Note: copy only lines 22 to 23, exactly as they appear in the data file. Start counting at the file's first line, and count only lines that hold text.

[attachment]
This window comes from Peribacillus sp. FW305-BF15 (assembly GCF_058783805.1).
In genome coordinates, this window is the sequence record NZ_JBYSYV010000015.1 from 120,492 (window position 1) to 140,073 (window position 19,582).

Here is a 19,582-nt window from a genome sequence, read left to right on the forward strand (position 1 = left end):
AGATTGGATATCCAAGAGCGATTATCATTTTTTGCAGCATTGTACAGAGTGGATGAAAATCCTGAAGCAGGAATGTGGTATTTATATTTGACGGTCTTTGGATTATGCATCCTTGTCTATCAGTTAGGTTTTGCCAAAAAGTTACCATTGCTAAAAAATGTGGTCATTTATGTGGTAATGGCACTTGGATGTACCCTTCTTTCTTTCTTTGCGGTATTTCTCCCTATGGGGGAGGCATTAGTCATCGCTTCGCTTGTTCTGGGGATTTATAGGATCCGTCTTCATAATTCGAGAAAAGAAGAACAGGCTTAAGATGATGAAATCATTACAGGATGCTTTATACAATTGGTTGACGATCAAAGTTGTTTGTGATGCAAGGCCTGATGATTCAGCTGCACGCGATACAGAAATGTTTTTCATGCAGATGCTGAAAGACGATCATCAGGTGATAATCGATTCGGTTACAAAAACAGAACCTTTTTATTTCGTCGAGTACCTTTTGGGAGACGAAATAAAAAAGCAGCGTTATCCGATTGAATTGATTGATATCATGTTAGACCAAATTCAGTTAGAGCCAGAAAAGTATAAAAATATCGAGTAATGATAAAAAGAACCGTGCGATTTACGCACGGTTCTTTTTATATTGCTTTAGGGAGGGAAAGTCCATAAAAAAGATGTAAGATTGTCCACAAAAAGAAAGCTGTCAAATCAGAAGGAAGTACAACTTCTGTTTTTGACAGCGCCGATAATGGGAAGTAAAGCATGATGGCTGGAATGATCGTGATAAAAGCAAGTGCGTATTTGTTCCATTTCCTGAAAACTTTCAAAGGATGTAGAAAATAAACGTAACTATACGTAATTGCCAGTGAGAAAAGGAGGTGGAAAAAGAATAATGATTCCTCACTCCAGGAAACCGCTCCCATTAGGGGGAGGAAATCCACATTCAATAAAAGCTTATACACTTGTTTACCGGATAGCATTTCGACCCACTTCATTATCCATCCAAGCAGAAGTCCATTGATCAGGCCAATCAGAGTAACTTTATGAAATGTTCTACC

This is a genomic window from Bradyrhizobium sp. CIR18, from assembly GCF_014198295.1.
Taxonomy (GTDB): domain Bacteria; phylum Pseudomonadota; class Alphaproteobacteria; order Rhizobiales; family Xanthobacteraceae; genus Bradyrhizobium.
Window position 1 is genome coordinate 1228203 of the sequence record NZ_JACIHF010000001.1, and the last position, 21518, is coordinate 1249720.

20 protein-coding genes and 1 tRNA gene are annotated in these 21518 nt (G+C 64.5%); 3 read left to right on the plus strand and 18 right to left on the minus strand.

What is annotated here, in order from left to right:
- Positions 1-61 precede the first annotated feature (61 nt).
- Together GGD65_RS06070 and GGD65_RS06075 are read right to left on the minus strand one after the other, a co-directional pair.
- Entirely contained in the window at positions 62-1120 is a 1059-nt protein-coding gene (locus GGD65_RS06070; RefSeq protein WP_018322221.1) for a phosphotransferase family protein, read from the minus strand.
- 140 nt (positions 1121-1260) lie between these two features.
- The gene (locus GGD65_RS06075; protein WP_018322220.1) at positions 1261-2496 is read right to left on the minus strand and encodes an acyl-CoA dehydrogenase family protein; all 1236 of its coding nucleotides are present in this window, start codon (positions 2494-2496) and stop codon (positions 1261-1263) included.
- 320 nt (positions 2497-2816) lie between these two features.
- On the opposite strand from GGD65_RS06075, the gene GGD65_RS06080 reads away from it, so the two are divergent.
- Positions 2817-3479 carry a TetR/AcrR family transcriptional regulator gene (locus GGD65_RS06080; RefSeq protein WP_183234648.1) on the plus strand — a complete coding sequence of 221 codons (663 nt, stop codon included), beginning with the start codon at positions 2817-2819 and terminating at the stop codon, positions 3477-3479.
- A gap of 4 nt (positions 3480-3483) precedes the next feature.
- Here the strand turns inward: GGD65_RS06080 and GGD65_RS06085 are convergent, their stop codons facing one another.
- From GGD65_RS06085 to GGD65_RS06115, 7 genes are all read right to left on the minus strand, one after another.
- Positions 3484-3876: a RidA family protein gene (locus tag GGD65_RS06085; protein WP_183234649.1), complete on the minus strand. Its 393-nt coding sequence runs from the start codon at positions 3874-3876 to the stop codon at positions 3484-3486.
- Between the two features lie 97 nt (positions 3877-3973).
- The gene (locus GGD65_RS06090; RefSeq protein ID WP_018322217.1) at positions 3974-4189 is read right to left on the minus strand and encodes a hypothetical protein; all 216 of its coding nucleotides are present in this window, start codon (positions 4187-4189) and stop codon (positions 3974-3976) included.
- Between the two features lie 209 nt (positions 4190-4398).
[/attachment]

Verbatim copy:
- Between the two features lie 97 nt (positions 3877-3973).
- The gene (locus GGD65_RS06090; RefSeq protein ID WP_018322217.1) at positions 3974-4189 is read right to left on the minus strand and encodes a hypothetical protein; all 216 of its coding nucleotides are present in this window, start codon (positions 4187-4189) and stop codon (positions 3974-3976) included.